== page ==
A new study indicates that avocados may help to treat a rare but deadly form of leukemia called myeloid leukemia (AML). The fat molecules in avocados appear to combat stem cells that cause the disease.
AML is a rare but aggressive form of cancer. It has a 90% death rate within five years for patients over the age of 65. There are so few medications available that are capable of interfering with the stem cells that lead to AML. These stem cells grow and form abnormal blood cells that ultimately cause this form of leukemia. But scientists believe that an uneaten compound in avocado seeds called Avocatin B may be effective in treating this rare form of leukemia.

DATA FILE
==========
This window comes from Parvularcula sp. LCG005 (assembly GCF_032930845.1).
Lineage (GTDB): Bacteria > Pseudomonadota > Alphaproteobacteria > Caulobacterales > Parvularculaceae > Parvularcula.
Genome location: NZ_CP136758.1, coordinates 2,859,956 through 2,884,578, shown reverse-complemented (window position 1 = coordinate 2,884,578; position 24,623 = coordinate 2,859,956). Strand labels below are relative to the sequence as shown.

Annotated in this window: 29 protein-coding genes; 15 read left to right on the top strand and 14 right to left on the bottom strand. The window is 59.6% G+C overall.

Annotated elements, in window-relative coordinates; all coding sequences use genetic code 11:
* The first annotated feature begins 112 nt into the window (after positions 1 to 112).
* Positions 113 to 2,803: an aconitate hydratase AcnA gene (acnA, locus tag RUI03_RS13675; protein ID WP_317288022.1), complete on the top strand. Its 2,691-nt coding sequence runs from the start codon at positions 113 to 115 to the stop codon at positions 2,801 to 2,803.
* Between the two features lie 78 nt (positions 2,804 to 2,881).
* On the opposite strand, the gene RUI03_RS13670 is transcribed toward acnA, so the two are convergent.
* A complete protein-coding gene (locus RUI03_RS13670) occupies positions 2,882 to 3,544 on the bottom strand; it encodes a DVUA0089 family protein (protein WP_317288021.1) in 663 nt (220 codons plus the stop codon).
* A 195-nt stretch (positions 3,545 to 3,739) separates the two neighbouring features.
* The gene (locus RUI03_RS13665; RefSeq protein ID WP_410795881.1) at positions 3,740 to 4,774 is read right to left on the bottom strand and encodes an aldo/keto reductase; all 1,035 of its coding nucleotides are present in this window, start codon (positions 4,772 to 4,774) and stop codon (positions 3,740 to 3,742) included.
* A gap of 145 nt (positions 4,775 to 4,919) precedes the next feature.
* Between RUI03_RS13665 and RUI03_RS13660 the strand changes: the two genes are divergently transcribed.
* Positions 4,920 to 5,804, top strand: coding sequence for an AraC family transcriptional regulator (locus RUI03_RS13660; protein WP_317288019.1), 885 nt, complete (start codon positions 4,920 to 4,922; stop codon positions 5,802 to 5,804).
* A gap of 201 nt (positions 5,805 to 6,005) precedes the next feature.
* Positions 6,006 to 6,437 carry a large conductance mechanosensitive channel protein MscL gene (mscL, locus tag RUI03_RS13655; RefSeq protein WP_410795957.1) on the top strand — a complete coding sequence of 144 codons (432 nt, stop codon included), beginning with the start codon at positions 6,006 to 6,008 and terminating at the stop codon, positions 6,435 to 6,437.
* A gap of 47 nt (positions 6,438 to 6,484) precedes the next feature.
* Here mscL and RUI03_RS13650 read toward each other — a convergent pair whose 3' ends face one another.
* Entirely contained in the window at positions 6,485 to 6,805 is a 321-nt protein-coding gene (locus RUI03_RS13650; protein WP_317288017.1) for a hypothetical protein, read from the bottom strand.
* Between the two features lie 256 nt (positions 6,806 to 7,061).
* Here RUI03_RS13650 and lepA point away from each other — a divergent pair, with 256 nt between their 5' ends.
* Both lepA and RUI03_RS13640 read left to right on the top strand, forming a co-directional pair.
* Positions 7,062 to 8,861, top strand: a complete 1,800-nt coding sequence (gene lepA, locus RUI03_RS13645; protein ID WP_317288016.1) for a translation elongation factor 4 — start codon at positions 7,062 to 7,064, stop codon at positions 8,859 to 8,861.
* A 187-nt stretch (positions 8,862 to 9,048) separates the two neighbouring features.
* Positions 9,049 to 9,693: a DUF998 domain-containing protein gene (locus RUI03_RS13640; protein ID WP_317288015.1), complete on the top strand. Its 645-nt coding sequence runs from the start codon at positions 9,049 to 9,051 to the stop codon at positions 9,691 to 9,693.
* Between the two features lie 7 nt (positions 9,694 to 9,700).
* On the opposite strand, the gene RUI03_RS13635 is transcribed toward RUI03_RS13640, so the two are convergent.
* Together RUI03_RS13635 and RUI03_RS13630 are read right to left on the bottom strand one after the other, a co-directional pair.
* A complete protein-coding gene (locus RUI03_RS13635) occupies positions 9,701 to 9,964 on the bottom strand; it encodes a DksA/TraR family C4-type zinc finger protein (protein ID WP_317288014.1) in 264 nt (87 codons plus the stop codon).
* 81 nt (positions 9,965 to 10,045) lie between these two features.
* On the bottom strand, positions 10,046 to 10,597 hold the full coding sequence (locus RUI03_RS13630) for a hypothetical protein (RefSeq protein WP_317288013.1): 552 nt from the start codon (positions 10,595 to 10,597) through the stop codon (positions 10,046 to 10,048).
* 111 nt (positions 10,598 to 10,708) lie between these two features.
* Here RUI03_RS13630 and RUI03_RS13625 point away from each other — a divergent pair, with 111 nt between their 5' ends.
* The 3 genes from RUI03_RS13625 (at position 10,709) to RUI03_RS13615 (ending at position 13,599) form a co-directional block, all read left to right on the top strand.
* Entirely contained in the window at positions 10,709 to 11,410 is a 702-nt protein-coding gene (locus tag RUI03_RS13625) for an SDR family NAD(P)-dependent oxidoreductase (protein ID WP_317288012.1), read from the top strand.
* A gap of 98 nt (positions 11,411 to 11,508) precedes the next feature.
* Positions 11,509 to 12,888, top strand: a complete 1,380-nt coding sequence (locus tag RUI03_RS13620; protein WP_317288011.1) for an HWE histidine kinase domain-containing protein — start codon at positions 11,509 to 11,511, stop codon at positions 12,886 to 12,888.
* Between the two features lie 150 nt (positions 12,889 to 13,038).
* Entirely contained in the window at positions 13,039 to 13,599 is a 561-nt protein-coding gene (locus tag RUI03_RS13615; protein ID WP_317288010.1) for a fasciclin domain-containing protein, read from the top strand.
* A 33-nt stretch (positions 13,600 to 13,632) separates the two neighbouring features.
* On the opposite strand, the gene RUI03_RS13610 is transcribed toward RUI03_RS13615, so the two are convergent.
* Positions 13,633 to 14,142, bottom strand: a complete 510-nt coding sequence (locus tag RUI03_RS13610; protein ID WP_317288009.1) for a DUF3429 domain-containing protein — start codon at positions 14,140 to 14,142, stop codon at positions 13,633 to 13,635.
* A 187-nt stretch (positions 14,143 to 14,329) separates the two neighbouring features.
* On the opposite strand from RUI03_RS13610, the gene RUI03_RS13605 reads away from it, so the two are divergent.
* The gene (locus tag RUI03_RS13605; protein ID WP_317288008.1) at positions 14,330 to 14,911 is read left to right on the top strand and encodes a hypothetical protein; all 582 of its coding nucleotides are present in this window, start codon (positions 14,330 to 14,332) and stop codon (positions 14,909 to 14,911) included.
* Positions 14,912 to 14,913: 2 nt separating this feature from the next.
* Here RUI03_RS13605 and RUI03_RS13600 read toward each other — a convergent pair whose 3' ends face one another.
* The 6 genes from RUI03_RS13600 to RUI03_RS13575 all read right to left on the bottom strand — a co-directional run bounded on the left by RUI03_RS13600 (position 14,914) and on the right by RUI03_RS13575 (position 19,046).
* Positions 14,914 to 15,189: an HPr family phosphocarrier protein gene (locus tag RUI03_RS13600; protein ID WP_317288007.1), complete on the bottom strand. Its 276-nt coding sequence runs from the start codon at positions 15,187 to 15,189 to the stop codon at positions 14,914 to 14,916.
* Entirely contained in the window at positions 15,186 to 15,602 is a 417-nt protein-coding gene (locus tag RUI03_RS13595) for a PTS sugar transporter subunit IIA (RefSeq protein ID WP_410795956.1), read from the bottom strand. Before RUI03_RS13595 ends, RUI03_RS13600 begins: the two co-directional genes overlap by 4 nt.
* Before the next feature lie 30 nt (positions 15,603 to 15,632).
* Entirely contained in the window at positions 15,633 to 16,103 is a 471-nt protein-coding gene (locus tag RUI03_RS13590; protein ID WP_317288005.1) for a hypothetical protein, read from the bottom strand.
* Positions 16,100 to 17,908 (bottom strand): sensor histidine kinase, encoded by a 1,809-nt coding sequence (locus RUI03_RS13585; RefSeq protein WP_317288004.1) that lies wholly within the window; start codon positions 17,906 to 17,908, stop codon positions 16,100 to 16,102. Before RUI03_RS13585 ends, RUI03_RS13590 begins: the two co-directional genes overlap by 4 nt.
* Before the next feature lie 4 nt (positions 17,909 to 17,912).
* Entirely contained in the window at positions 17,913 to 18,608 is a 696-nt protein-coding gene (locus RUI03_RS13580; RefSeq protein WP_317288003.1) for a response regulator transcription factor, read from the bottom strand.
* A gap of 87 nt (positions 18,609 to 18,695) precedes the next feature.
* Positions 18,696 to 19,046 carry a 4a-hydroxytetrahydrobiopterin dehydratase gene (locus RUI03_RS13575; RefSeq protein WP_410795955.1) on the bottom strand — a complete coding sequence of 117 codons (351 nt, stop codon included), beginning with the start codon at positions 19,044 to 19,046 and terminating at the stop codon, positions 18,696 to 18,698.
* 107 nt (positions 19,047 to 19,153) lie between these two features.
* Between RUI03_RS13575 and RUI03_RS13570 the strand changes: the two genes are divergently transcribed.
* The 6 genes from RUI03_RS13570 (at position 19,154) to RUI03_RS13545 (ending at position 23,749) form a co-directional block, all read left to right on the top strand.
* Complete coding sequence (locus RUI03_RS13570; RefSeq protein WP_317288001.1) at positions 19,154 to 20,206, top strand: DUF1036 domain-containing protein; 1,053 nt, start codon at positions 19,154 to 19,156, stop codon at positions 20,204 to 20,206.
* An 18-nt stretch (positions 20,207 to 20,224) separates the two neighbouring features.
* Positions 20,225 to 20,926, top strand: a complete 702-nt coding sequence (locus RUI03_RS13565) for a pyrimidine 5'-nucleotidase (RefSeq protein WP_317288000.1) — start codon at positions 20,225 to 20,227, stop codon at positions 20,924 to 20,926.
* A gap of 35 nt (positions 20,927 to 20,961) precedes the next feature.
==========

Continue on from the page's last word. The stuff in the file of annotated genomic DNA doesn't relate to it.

The study, which was conducted at the Centre for Commercialization of Regenerative Medicine (CCRM) in Toronto, tested 800 compounds against human leukemia cells, with Avocatin B being the most effective at killing off the leukemia cells. Researchers believe that Avocatin B can be used to produce a drug that’s effective against AML by targeting the stem cells that cause the disease.
Professor Paul Spagnuolo from the University of Waterloo, who was involved in the research, explains, “The stem cell is largely responsible for the disease developing and it’s the reason why so many patients with leukemia relapse.” He added that several rounds of testing confirmed that Avocatin B “targets stem cells selectively, leaving healthy cells unharmed.”
Creating a drug using avocados could take some time. However, researchers are hopeful that results of this study will lead to medication that can increase life expectancy and improve quality life of patients with AML.